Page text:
Wed 18 Jan 2012
JACK WILLIAMSON – Mazeway. Ballantine/Del Rey, hardcover, 1990. Paperback reprint, October 1990.
Younger science fiction writers may have technical proficiencies that Jack Williamson can only dream about, but other than that, I think his dreams are the stuff that dreams are made of.
There is something somebody once called a “sense of wonder” in trying to describe a certain brand of science fiction, and Jack Wiliamson has it, and he always did: his first published story was in 1928. He had then — and still does — an awe of the future that younger writers take for granted, as everyday events, and their books are (arguably) the poorer for it.
But what’s this book about? Nothing more than a few representatives of mankind trying to make the evolutionary leap from planet to space. How? By playing the eldern’s Game of Blade and Stone on the double planet Mazeway – sort of like taking a hard, rigorous entrance exam.
Winning the game means mankind’s acceptance into the wider world of the entire universe.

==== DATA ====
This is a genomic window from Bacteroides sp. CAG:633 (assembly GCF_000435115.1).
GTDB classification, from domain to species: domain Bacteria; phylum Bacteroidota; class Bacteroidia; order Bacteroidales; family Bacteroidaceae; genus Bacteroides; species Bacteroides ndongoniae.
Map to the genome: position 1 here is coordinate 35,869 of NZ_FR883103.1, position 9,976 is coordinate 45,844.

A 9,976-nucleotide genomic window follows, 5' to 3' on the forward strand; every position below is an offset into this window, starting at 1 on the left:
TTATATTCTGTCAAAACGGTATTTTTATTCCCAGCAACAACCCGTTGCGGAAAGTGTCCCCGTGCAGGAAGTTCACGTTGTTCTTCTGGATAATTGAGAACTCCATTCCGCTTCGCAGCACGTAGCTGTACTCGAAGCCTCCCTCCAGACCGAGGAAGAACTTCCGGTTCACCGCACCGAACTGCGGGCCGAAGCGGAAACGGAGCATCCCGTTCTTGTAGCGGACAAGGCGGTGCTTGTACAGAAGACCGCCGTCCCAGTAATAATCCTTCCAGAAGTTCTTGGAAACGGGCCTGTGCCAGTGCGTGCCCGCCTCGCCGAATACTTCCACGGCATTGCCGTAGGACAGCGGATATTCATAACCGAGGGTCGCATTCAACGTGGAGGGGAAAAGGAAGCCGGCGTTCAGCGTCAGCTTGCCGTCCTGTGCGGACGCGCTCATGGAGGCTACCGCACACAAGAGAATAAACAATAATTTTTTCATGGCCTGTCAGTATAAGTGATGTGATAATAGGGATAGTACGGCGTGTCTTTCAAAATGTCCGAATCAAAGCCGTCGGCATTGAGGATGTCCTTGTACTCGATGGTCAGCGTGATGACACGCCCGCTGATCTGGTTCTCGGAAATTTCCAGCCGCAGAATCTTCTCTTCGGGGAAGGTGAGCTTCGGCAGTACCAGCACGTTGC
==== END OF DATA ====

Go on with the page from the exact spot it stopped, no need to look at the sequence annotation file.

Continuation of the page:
Why such exalted creatures such as the eldern need such a childish way to enter into their ranks is not precisely clear, but given the premise, admittedly not a new one, Williamson delivers an old-fashioned homily on growing up and getting along and maturing.
It is, as well, a murder mystery. May I quote from page 80? Benn Dain, Terran, is making demands of the Hydrans concerning his friend and mentor, Edward Gibbon Beta, whose brother by fission at birth has been killed, under mysterious circumstances:
Find the killer, they do, although I’d have to agree that it is not one that Ellery Queen, say, in his wildest dreams would ever have recognized. And as much as I like what some of the newer SF writers are saying, as futzy and outdated books like this might be, it’s still my kind of story.
[UPDATE] 01-18-12. You didn’t miss a great deal when I shortened this review to post it here. Back in 1991 and for a reading audience of mystery fans who might not have known who he was, I spent a few paragraphs of time telling them something about Jack Williamson’s background as a writer.
Today, however, all I have to do is include a link to an appropriate page, and you’ll know what I said about him then, and a whole lot more. (I also spent some time justifying the inclusion of a SF writer in a mystery journal. I stopped worrying about that a long time ago.)